Because Haribo gummy bears and Batman were the things that I thought about the most when I was seven years old, laying in a hospital, diagnosed with septicemia, which is a blood infection. So, imagine being seven and someone discussing your mortality saying, “If you make it out of here…” “If you wake up tomorrow…” “If you survive…” My fleeting thoughts all were surrounded around my desire to play and eat gummy bears. And so I knew that something about play was my purpose. Something about play will preserve my truth. Because in a city as vast and as beautiful as Chicago, the world’s only open air architectural museum in my opinion, I wasn’t allowed to dream beyond the confines of the South Side. I was told, “This is where you’re gonna be. This is where you’re gonna die.” But I had a different narrative because I preserved my truth constantly in everything that I did.

Now, this image that you see behind me is a picture of my brother. I drew this at the age of 11. Something that you’ll have noticed is that I wrote a caption saying that he’s studying, but clearly the books are not open. My brother was extremely popular, he looked exactly like ’90’s R&B singers, and so he … everything H-Town, Drew Hill, my brother. And I’m like, “Man. Me? I’m a sickly mixed kid with straight hair that like Japanese robots and ate gummy bears.” I clearly was not the popular choice to hang out with.

But it’s okay. Because of my brother’s popularity he allowed me to display my truth in my sketches. So, I put this swoosh and I put the number 23 everywhere because you cannot achieve something if you do not give it a deadline. So, I gave myself a deadline. I said, “You know what? My dream will turn into a goal because by the age of 19 I will be an intern at Nike.” And I started to call them. They put this 1-800 number out, which gave me permission. And I don’t know about you, if you give me a number I’m calling it. Repeatedly. And what was fascinating is it was a pre-recorded message, and it was the voice of a person describing this product. But once again, this was permission for me to dream.

So, I flipped over the shoebox and there was a 503 area code. That was the worst mistake Nike could have made. I figured out what state they were in. I saw the address One Bowerman Drive. And I was like, “I’m gonna be at that place.” So, I called the number on the back of the box. And I realized that was customer service, so I asked questions. “I want to work at Nike.” They said, “Listen, little girl.” I said, “Wait. I’m an 11-year-old boy.” Literally the person thought I was a little because I had a really high-pitched voice, so I understand the mistake. But I still was like, “Really fam? That’s what we doing today? I just want to draw shoes. That’s it.”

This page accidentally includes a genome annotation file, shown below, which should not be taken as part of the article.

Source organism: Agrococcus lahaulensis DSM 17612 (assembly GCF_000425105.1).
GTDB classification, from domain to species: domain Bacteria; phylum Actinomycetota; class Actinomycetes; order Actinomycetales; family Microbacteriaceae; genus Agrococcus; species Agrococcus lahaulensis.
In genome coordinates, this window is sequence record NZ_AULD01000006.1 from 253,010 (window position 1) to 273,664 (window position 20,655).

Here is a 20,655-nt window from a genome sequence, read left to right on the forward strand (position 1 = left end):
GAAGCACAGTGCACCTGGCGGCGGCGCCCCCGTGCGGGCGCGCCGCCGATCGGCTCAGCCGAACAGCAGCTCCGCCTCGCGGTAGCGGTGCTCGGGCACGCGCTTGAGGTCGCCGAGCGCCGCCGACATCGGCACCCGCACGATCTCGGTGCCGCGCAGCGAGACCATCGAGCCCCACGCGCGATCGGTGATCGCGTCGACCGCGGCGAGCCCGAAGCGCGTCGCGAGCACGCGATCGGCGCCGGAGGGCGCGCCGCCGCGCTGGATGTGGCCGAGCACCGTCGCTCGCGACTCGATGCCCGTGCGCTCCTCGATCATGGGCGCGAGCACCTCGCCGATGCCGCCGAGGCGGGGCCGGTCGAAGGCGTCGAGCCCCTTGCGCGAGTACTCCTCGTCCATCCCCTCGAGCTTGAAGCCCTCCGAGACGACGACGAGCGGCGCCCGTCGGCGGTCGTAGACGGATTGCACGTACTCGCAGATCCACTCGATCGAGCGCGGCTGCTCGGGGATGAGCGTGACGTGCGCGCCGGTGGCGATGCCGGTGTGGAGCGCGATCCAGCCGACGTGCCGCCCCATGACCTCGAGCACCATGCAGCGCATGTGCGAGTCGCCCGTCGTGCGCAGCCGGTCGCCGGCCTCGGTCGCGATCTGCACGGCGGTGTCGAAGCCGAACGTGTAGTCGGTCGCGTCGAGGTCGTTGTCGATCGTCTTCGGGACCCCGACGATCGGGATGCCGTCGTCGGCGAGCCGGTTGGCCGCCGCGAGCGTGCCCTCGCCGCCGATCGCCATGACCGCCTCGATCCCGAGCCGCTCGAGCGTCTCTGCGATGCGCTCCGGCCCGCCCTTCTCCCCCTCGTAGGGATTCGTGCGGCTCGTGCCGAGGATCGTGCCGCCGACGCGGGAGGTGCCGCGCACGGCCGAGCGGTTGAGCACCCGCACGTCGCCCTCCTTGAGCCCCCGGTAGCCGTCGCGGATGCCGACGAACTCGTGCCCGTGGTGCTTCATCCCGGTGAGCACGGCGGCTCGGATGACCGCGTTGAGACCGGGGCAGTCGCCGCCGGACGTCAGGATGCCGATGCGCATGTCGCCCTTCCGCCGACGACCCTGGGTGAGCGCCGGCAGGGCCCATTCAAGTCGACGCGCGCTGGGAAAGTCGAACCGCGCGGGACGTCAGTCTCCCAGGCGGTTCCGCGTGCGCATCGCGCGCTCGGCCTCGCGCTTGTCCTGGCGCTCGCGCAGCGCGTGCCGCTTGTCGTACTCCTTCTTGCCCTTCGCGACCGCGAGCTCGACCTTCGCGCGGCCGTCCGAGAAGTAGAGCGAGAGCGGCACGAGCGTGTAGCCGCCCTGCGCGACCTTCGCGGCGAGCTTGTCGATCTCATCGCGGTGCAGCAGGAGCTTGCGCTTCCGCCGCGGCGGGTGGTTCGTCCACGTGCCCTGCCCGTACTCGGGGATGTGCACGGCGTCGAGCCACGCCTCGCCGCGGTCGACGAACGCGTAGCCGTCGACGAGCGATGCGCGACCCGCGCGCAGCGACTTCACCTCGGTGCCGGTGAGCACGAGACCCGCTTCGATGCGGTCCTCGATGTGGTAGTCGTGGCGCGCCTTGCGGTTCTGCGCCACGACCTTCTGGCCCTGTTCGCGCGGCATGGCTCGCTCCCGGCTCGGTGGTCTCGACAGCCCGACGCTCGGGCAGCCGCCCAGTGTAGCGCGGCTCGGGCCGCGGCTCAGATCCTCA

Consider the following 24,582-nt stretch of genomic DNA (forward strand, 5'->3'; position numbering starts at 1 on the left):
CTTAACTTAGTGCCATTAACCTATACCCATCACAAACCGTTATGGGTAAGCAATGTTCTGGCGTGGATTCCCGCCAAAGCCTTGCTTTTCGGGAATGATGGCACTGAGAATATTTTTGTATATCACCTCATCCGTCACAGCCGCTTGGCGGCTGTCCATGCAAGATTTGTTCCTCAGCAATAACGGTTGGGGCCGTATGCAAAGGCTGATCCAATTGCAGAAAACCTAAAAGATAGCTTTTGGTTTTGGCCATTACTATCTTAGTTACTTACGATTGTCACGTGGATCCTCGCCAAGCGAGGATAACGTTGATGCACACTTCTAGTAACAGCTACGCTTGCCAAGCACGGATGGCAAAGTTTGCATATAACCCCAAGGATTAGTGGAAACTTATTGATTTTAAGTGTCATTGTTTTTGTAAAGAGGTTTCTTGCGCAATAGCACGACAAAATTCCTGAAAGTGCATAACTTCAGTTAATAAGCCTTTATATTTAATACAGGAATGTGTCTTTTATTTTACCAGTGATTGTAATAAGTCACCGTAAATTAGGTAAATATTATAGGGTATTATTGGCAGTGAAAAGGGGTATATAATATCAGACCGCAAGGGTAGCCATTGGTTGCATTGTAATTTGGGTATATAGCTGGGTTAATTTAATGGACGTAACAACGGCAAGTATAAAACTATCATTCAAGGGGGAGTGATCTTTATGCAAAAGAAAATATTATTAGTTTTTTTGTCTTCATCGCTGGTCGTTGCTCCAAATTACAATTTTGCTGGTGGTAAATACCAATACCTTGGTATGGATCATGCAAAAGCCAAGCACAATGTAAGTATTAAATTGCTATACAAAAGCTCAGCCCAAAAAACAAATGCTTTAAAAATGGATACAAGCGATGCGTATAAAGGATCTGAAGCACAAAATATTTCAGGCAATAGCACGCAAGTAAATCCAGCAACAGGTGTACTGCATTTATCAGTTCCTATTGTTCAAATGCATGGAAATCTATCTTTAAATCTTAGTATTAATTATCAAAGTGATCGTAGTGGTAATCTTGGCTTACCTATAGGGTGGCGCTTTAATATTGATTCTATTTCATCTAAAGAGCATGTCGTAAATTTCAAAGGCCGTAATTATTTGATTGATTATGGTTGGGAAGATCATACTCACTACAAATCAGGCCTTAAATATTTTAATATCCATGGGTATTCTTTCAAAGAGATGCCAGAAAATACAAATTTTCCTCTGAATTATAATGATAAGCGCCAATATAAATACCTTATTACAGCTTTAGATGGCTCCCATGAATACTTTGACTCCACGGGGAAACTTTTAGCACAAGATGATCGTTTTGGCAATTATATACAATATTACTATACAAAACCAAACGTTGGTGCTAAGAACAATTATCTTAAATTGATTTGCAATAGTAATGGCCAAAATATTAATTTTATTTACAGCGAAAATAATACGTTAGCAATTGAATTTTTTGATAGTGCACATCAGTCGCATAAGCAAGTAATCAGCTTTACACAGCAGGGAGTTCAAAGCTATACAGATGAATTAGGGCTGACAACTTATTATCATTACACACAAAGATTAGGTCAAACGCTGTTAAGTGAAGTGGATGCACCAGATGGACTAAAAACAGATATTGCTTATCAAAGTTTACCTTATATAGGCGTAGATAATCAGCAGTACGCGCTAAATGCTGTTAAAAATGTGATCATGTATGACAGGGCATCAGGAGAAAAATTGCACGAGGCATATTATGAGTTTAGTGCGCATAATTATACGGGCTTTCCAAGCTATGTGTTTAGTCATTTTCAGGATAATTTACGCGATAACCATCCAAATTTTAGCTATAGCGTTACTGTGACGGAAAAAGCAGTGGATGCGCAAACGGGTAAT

But I heard about this gentleman named Tinker Hatfield. And if you grew up in the inner city or around black culture, names like Tinker typically are what you call your cousin as a nickname. I didn’t realize that was his first name. So, I said, “I’m Tinker’s nephew.” I didn’t realize I didn’t look anything like Tinker Hatfield. I just figured, “I need to project to the world that this is where I wanted to be.”

And so as I started to reach out and I continued to stay in touch, and I let them know who I was, and I let them know that my truth, my true north, my personal legend was leading me towards Beaverton, Oregon. I decided to take a trip. I took pictures of Nike’s campus, obviously without their permission. This isn’t the actual photo. And I put it on my ceiling in my dorm room my freshman year in college. It was the first thing I saw when I woke up. It was the last thing I saw when I went to sleep. Because of the lie my parents told me, it allowed me to not believe that I wasn’t supposed to be there. I felt welcomed. I felt that my existence and my dream was permissible. And I had the good fortune of actually becoming Nike’s first African American designer intern from art school, at the age of 19, which is a magical experience. Thank you.

What’s funny about it. It is not a prerequisite for you to be bald when you work for MJ. Just want to dispel any rumors. It just happens that genetically I became bald. But you saw evidence of my having hair, so we’re good. All right? But what I learned from Michael was something that was very special that has carried me forward throughout my entire career. He told us something. He said, “You know what, Jason? I can accept you failing. But I can’t accept you not trying.” So many of us are afraid to try because we are thinking about the ridicule we may receive from being our own selves, in public, on purpose, all the time. But you have to be comfortable in the skin that you’re in. Because by you being comfortable with your dream, you’ll allow someone else to have their dream. So, it’s less about what I receive from standing on the stage, but what I give back to you is permission for you to say who you want to become and then pursue it.